advertisement

By Jayne McCormackBBC News NI political correspondent

Stormont’s finance minister has written a joint letter with his counterparts in Scotland and Wales, asking the chancellor for extra support to tackle rising costs.

Conor Murphy had previously urged the Treasury to make “targeted interventions” to address the cost of living crisis.

advertisement

The devolved ministers are now asking for an increase to their budgets.

They said it would deal with “significant emerging pressures”.

That includes increasing pressures on the regions’ health services.

The letter was sent to Nadhim Zahawi, who took over as Chancellor a fortnight ago, after Rishi Sunak resigned in protest at Boris Johnson’s leadership.

The letter stated that the cost of living crisis is “not evenly distributed”, and therefore interventions to tackle it should be targeted at those most vulnerable.

“Many of the levers which can make the biggest difference sit with the UK government,” it continued.

“We thought it was an opportunity, even though there’s a new chancellor, and perhaps there’s no certainty on how long they’ll be in post but we did want to register our collective concerns and make sure they were in the system as soon as we could,” Mr Murphy told BBC News NI.

“It’s important when the three finance ministers from each of the devolved areas agree on these matters that we communicate jointly to the Treasury to try and maximise the impact of those requests,” he added.

“We know that the crisis will deepen very much in the autumn.

“They have told us they make take some further steps in relation to the cost of living in the autumn statement but that could be in late November.

“We’re asking them to consider what action can be taken now over the course of the summer and be ready to assist people who are under a great degree of pressure,” the minister added.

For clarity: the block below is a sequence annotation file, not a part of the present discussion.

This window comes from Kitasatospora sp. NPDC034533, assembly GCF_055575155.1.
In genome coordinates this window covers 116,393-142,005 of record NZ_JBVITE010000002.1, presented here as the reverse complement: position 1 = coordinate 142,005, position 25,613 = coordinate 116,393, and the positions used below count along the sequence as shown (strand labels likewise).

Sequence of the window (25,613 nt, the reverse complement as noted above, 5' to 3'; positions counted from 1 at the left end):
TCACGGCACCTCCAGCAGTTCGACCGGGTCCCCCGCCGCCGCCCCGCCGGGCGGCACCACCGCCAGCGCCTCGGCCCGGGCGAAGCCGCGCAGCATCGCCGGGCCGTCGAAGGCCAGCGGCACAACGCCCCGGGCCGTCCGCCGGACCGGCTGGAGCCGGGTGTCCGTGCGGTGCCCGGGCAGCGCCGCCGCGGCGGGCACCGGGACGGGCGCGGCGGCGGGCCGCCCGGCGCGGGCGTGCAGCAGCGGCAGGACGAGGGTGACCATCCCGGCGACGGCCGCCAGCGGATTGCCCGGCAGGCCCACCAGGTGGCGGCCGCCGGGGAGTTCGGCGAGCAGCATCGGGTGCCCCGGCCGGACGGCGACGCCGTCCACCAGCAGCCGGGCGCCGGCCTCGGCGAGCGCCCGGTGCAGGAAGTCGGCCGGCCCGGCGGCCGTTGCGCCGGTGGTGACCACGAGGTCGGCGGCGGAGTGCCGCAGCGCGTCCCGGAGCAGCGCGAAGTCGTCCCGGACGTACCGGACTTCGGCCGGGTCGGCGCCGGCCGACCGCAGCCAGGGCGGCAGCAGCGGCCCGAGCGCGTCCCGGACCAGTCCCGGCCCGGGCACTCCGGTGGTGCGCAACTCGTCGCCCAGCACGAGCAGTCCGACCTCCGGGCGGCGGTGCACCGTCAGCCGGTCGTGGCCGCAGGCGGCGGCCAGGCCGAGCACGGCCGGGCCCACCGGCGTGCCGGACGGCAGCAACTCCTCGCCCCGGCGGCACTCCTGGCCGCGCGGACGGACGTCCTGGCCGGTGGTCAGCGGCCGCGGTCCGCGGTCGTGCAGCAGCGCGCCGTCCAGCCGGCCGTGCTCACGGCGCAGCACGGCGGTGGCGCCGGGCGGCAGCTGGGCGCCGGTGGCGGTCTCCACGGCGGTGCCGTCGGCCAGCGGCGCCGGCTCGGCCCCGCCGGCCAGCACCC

Image caption, Finance Minister Conor Murphy and his counterparts in Scotland and Wales said households and businesses need help ahead of another increase in energy prices

Every household in the UK is due to get a £400 energy discount this autumn to help with bills.

However, it is still unclear how that payment will be made in Northern Ireland.

The UK Treasury previously said the lack of a functioning executive at Stormont means that it may not make the payment through the normal Barnett Consequential to Northern Ireland, as it had previously done with a £200 energy loan payment scheme.

This is a mechanism for how funding is divided among the devolved regions.

Mr Murphy and his officials have been holding discussions with the Treasury about how the discount can be applied in Northern Ireland.

The joint letter also called for “fairness” when it comes to public sector pay rises.

“We need a fair and appropriate response on public sector pay and urge you to give firmer assurances on sensible pay uplifts for our public sector workers,” it outlined.

It stated that due to “inflationary pressures”, there is a need for the government in Westminster to uplift devolved budgets in line with pressures on the health service and education sector.

Experts have forecast that energy prices will rise further this autumn due to volatility in global markets.